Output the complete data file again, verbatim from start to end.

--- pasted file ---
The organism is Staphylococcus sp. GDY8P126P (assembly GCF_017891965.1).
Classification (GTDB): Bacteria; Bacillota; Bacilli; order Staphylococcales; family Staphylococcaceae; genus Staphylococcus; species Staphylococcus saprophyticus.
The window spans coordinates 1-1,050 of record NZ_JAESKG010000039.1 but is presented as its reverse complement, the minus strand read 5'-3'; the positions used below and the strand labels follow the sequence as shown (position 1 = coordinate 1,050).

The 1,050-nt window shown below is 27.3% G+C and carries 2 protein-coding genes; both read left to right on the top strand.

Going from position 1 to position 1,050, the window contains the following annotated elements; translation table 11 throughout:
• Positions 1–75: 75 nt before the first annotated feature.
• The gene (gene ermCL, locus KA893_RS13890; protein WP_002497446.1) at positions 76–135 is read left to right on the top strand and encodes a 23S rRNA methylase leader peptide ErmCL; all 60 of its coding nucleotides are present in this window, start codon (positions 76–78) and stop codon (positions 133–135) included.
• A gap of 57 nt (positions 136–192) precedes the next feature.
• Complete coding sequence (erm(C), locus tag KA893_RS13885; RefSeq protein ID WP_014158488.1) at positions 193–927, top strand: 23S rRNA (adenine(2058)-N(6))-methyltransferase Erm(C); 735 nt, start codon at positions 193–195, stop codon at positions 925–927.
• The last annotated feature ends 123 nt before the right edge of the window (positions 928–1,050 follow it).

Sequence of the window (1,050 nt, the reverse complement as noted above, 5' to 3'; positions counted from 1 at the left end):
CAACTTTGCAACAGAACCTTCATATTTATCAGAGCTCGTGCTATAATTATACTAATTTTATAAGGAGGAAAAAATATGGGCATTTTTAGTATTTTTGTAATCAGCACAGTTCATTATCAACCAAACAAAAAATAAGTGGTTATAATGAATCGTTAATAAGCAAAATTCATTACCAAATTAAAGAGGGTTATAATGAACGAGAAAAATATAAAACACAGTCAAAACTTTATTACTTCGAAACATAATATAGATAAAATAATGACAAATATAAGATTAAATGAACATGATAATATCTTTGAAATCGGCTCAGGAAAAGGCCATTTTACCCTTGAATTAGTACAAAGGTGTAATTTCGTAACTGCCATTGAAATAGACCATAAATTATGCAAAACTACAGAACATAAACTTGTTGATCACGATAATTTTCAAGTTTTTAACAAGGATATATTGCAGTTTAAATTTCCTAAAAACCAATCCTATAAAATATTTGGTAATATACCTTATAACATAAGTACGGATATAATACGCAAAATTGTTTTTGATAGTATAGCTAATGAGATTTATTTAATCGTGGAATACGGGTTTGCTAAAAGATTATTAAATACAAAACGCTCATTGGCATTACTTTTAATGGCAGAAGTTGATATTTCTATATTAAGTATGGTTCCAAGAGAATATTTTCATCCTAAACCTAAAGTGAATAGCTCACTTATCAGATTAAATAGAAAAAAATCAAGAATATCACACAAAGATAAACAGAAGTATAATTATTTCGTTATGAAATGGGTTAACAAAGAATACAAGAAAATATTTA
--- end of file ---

The organism is Staphylococcus sp. GDY8P126P (assembly GCF_017891965.1).
Classification (GTDB): Bacteria; Bacillota; Bacilli; order Staphylococcales; family Staphylococcaceae; genus Staphylococcus; species Staphylococcus saprophyticus.
The window spans coordinates 1-1,050 of record NZ_JAESKG010000039.1 but is presented as its reverse complement, the minus strand read 5'-3'; the positions used below and the strand labels follow the sequence as shown (position 1 = coordinate 1,050).

The 1,050-nt window shown below is 27.3% G+C and carries 2 protein-coding genes; both read left to right on the top strand.

Going from position 1 to position 1,050, the window contains the following annotated elements; translation table 11 throughout:
• Positions 1–75: 75 nt before the first annotated feature.
• The gene (gene ermCL, locus KA893_RS13890; protein WP_002497446.1) at positions 76–135 is read left to right on the top strand and encodes a 23S rRNA methylase leader peptide ErmCL; all 60 of its coding nucleotides are present in this window, start codon (positions 76–78) and stop codon (positions 133–135) included.
• A gap of 57 nt (positions 136–192) precedes the next feature.
• Complete coding sequence (erm(C), locus tag KA893_RS13885; RefSeq protein ID WP_014158488.1) at positions 193–927, top strand: 23S rRNA (adenine(2058)-N(6))-methyltransferase Erm(C); 735 nt, start codon at positions 193–195, stop codon at positions 925–927.
• The last annotated feature ends 123 nt before the right edge of the window (positions 928–1,050 follow it).

Sequence of the window (1,050 nt, the reverse complement as noted above, 5' to 3'; positions counted from 1 at the left end):
CAACTTTGCAACAGAACCTTCATATTTATCAGAGCTCGTGCTATAATTATACTAATTTTATAAGGAGGAAAAAATATGGGCATTTTTAGTATTTTTGTAATCAGCACAGTTCATTATCAACCAAACAAAAAATAAGTGGTTATAATGAATCGTTAATAAGCAAAATTCATTACCAAATTAAAGAGGGTTATAATGAACGAGAAAAATATAAAACACAGTCAAAACTTTATTACTTCGAAACATAATATAGATAAAATAATGACAAATATAAGATTAAATGAACATGATAATATCTTTGAAATCGGCTCAGGAAAAGGCCATTTTACCCTTGAATTAGTACAAAGGTGTAATTTCGTAACTGCCATTGAAATAGACCATAAATTATGCAAAACTACAGAACATAAACTTGTTGATCACGATAATTTTCAAGTTTTTAACAAGGATATATTGCAGTTTAAATTTCCTAAAAACCAATCCTATAAAATATTTGGTAATATACCTTATAACATAAGTACGGATATAATACGCAAAATTGTTTTTGATAGTATAGCTAATGAGATTTATTTAATCGTGGAATACGGGTTTGCTAAAAGATTATTAAATACAAAACGCTCATTGGCATTACTTTTAATGGCAGAAGTTGATATTTCTATATTAAGTATGGTTCCAAGAGAATATTTTCATCCTAAACCTAAAGTGAATAGCTCACTTATCAGATTAAATAGAAAAAAATCAAGAATATCACACAAAGATAAACAGAAGTATAATTATTTCGTTATGAAATGGGTTAACAAAGAATACAAGAAAATATTTA